About 130 medals rusted, spotted or falling apart
By CoinWeek News Staff ….
A lot was made last year of the failure of host country Brazil to properly prepare for the 2016 Summer Olympics in Rio de Janeiro. The water in the swimming pool was green. The Olympic village had weird plumbing issues and shoddy construction; the athletes themselves spread the news via Twitter and other social media.
Especially damning, the International Olympic Committee (IOC) itself called Brazil’s preparations the “worst they’d ever seen”.
So no matter why the recent brouhaha has occurred–be it the fault of careless athletes or an incompetent mint–it serves only to add to the embarrassment Brazil has felt over the last one or two years.
On Friday, May 19 organizers of the Rio games were forced to address the fact that more than 130 Olympic medals handed out in 2016 were defective in some way and had been returned for repairs. Some now had visible rust, black spots or some other such corrosion or stain. Still others had begun to experience flaking or chipping.
Mario Andrada, a representative with the Rio Games Communications Office, claimed that the number of medals having issues consisted of “between six or seven percent” of the approximately 2,021 medals handed out at the Games. He also said that the “difference in temperatures” is responsible for the tarnishing seen on some medals, going so far as to call it “completely normal” The communications office also acknowledged that “about 10” were damaged by “extreme cold”.
Andrada stated that the Rio 2016 Organizing Committee started hearing about the defective medals in October of 2016
He also blamed the athletes, saying that many have dropped or mishandled their medals, causing the varnish to come off or rust and black spots to show up where medals were dropped. Many previous host countries have provided care instructions for their medals; Brazil did not.
Regardless, these medals are currently being fixed or replaced by the Casa de Moeda do Brasil (otherwise known as the Brazilian Mint), who originally designed and manufactured the medals for the 2016 Summer Olympics. Silver medals appear to constitute the majority of those returned, though a good number of bronze medals have also been affected. Even some medals awarded to winners of the Paralympics have also be returned for similar reasons.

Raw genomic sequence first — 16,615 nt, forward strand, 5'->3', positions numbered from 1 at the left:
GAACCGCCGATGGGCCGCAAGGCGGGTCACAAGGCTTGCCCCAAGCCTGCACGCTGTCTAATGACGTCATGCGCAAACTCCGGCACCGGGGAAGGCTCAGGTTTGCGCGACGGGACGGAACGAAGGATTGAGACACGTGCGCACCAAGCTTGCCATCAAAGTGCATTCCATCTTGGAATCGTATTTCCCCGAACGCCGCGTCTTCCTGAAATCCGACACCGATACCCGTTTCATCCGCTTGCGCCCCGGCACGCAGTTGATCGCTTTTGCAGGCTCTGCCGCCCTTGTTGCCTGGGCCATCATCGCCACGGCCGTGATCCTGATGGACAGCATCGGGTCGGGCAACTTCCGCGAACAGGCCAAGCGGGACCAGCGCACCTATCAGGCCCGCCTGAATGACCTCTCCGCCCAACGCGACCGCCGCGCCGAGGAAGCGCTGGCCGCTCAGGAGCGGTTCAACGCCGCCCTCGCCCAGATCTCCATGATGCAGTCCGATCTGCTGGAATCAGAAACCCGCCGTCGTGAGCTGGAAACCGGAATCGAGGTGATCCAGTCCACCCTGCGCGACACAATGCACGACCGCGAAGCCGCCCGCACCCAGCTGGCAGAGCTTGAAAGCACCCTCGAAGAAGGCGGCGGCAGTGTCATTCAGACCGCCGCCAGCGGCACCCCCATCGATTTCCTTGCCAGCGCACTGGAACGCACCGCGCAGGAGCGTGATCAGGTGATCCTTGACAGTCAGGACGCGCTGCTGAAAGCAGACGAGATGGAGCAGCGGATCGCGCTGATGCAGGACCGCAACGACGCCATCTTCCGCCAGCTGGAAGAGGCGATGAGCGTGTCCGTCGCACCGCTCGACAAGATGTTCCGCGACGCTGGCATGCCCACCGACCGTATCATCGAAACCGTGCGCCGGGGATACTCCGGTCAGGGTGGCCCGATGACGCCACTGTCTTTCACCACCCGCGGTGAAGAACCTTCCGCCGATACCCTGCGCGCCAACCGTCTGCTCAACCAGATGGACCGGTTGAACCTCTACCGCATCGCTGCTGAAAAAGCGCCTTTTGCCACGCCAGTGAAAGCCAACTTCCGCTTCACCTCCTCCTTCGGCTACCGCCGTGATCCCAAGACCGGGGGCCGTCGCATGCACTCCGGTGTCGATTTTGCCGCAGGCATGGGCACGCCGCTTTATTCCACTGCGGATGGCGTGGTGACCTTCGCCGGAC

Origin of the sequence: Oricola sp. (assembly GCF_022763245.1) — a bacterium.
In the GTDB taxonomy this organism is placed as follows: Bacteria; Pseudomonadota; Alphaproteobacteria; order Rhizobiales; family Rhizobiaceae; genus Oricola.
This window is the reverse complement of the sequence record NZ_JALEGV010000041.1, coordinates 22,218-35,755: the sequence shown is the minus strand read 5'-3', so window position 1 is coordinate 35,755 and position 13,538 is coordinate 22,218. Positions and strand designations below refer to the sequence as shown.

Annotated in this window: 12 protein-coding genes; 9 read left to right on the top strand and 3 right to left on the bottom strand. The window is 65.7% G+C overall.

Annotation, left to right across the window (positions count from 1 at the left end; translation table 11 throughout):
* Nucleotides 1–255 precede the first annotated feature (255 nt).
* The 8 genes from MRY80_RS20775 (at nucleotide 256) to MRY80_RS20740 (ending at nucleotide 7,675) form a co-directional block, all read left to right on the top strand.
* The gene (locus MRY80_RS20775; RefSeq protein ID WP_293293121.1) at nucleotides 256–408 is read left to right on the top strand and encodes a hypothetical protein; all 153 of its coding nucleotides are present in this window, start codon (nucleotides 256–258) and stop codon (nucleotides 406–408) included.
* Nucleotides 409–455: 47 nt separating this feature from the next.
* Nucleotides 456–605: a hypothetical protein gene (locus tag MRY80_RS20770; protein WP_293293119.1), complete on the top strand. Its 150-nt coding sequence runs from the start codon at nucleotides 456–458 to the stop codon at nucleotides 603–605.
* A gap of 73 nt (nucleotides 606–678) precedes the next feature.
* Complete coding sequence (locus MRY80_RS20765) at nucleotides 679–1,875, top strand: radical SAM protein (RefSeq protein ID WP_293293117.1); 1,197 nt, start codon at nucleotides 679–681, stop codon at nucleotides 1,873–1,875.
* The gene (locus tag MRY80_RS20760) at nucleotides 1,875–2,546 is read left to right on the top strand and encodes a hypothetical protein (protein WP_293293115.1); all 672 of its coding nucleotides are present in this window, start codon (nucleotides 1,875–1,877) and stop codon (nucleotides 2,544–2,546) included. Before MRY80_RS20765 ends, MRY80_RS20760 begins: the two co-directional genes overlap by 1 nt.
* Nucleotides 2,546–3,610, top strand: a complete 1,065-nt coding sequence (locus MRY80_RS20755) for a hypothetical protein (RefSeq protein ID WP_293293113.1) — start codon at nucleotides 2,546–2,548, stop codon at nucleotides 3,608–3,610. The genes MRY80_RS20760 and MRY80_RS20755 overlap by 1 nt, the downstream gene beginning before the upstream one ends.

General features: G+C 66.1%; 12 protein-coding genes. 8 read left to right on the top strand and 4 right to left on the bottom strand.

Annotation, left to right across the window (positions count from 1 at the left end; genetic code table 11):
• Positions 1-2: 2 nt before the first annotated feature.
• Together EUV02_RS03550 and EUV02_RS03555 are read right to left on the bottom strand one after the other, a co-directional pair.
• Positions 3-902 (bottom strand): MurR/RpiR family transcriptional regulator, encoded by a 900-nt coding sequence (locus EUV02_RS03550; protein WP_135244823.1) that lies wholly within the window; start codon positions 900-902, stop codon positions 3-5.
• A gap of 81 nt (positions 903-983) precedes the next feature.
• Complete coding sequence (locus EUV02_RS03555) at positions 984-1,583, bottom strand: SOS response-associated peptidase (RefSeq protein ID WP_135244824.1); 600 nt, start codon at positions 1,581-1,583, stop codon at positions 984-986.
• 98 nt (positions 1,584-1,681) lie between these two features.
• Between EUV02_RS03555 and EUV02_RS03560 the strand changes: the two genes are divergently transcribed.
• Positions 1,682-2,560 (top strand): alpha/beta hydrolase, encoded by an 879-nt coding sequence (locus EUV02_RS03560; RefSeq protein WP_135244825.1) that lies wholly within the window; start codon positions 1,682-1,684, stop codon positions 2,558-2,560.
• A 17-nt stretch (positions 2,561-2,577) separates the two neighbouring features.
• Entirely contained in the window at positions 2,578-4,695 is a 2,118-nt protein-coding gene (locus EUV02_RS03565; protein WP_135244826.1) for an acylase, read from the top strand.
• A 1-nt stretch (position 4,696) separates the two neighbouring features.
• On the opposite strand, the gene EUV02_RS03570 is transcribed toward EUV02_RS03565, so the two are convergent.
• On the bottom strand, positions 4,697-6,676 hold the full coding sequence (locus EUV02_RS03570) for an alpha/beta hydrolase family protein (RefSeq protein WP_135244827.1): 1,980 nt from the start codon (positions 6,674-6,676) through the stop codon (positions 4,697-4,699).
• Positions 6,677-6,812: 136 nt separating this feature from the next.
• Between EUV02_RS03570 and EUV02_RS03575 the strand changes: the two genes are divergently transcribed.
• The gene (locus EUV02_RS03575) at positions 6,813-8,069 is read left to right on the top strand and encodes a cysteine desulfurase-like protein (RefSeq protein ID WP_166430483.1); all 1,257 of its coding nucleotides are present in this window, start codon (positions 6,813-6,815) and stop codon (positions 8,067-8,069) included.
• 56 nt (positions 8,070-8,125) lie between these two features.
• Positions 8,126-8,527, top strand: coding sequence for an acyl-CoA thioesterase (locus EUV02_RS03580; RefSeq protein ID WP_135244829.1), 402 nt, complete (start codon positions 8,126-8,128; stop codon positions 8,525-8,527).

Unveiled on June 15, 2016, the Rio Olympic medals feature winged Nike, the ancient Greek goddess of Victory, astride the Panathenaic Stadium facing the viewer. The Athenian Acropolis is seen in the background. The inscription XXXI Olimpiada Rio 2016 is found at the top of the medal, with the five interlocked Olympic rings located between the inscription and Nike’s head.
The reverse features a simplified laurel wreath motif, with the Rio Games logo and Olympic rings located in the center.
The precious metals used by the Brazilian Mint to bring this design to life on the bronze, silver and gold medals may have played a key role in Brazil’s embarrassment.
The silver and bronze medals used recycled material, while the gold in the gold medal was sourced using environmentally sustainable techniques and technology. Surprisingly though, an Olympic gold medal is only 1.34% pure gold – the rest (98.66%!) is made of .925 pure sterling silver. And 30% of the silver in Rio’s “gold” medals came from such recycled sources as mirrors, solder and x-ray plates.
But Brazil is far from alone in doing this. Japan, the host country of the fast-approaching 2020 Summer Olympics, has committed to being the most environmentally friendly games yet, with metal from old cellphones and electronic appliances in the supply chain for the Japanese medals.
A total of 2,488 medals were produced by the Brazilian Mint for the 2016 Olympics.
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